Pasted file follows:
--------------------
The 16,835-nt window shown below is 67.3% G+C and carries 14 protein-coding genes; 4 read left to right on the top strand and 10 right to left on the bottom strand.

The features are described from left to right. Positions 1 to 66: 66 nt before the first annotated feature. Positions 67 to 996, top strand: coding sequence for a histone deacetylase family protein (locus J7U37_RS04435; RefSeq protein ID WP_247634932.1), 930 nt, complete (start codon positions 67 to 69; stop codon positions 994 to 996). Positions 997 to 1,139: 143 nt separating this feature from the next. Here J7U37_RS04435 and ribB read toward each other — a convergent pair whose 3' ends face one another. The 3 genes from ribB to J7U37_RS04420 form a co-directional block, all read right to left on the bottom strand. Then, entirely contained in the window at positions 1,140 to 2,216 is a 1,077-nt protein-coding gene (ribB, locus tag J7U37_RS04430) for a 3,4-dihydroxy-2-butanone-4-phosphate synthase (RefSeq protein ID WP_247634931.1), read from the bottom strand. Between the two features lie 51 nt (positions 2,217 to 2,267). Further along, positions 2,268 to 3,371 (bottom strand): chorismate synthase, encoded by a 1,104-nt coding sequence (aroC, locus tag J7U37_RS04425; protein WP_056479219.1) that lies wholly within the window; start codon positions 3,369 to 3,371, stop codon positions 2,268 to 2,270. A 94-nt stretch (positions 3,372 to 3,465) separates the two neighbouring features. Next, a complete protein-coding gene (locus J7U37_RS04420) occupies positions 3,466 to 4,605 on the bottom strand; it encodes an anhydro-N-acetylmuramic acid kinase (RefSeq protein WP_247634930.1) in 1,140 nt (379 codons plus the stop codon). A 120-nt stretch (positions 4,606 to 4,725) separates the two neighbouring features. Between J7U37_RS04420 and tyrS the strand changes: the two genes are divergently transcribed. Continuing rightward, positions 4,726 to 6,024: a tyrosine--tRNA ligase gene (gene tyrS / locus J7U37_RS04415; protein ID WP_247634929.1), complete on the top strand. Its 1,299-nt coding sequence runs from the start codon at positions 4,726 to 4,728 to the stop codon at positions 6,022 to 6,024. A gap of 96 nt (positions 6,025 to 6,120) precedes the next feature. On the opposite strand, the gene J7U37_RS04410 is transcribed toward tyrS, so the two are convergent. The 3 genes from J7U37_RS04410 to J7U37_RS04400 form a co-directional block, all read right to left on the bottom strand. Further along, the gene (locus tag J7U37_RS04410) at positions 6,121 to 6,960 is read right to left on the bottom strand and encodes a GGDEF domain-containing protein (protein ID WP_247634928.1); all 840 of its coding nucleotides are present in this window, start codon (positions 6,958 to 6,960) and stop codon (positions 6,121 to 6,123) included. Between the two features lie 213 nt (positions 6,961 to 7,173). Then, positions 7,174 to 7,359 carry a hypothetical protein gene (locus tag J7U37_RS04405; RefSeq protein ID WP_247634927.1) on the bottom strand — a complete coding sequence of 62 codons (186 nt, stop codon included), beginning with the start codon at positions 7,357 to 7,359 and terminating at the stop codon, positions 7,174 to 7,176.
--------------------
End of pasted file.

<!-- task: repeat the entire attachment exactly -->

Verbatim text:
The 16,835-nt window shown below is 67.3% G+C and carries 14 protein-coding genes; 4 read left to right on the top strand and 10 right to left on the bottom strand.

The features are described from left to right. Positions 1 to 66: 66 nt before the first annotated feature. Positions 67 to 996, top strand: coding sequence for a histone deacetylase family protein (locus J7U37_RS04435; RefSeq protein ID WP_247634932.1), 930 nt, complete (start codon positions 67 to 69; stop codon positions 994 to 996). Positions 997 to 1,139: 143 nt separating this feature from the next. Here J7U37_RS04435 and ribB read toward each other — a convergent pair whose 3' ends face one another. The 3 genes from ribB to J7U37_RS04420 form a co-directional block, all read right to left on the bottom strand. Then, entirely contained in the window at positions 1,140 to 2,216 is a 1,077-nt protein-coding gene (ribB, locus tag J7U37_RS04430) for a 3,4-dihydroxy-2-butanone-4-phosphate synthase (RefSeq protein ID WP_247634931.1), read from the bottom strand. Between the two features lie 51 nt (positions 2,217 to 2,267). Further along, positions 2,268 to 3,371 (bottom strand): chorismate synthase, encoded by a 1,104-nt coding sequence (aroC, locus tag J7U37_RS04425; protein WP_056479219.1) that lies wholly within the window; start codon positions 3,369 to 3,371, stop codon positions 2,268 to 2,270. A 94-nt stretch (positions 3,372 to 3,465) separates the two neighbouring features. Next, a complete protein-coding gene (locus J7U37_RS04420) occupies positions 3,466 to 4,605 on the bottom strand; it encodes an anhydro-N-acetylmuramic acid kinase (RefSeq protein WP_247634930.1) in 1,140 nt (379 codons plus the stop codon). A 120-nt stretch (positions 4,606 to 4,725) separates the two neighbouring features. Between J7U37_RS04420 and tyrS the strand changes: the two genes are divergently transcribed. Continuing rightward, positions 4,726 to 6,024: a tyrosine--tRNA ligase gene (gene tyrS / locus J7U37_RS04415; protein ID WP_247634929.1), complete on the top strand. Its 1,299-nt coding sequence runs from the start codon at positions 4,726 to 4,728 to the stop codon at positions 6,022 to 6,024. A gap of 96 nt (positions 6,025 to 6,120) precedes the next feature. On the opposite strand, the gene J7U37_RS04410 is transcribed toward tyrS, so the two are convergent. The 3 genes from J7U37_RS04410 to J7U37_RS04400 form a co-directional block, all read right to left on the bottom strand. Further along, the gene (locus tag J7U37_RS04410) at positions 6,121 to 6,960 is read right to left on the bottom strand and encodes a GGDEF domain-containing protein (protein ID WP_247634928.1); all 840 of its coding nucleotides are present in this window, start codon (positions 6,958 to 6,960) and stop codon (positions 6,121 to 6,123) included. Between the two features lie 213 nt (positions 6,961 to 7,173). Then, positions 7,174 to 7,359 carry a hypothetical protein gene (locus tag J7U37_RS04405; RefSeq protein ID WP_247634927.1) on the bottom strand — a complete coding sequence of 62 codons (186 nt, stop codon included), beginning with the start codon at positions 7,357 to 7,359 and terminating at the stop codon, positions 7,174 to 7,176.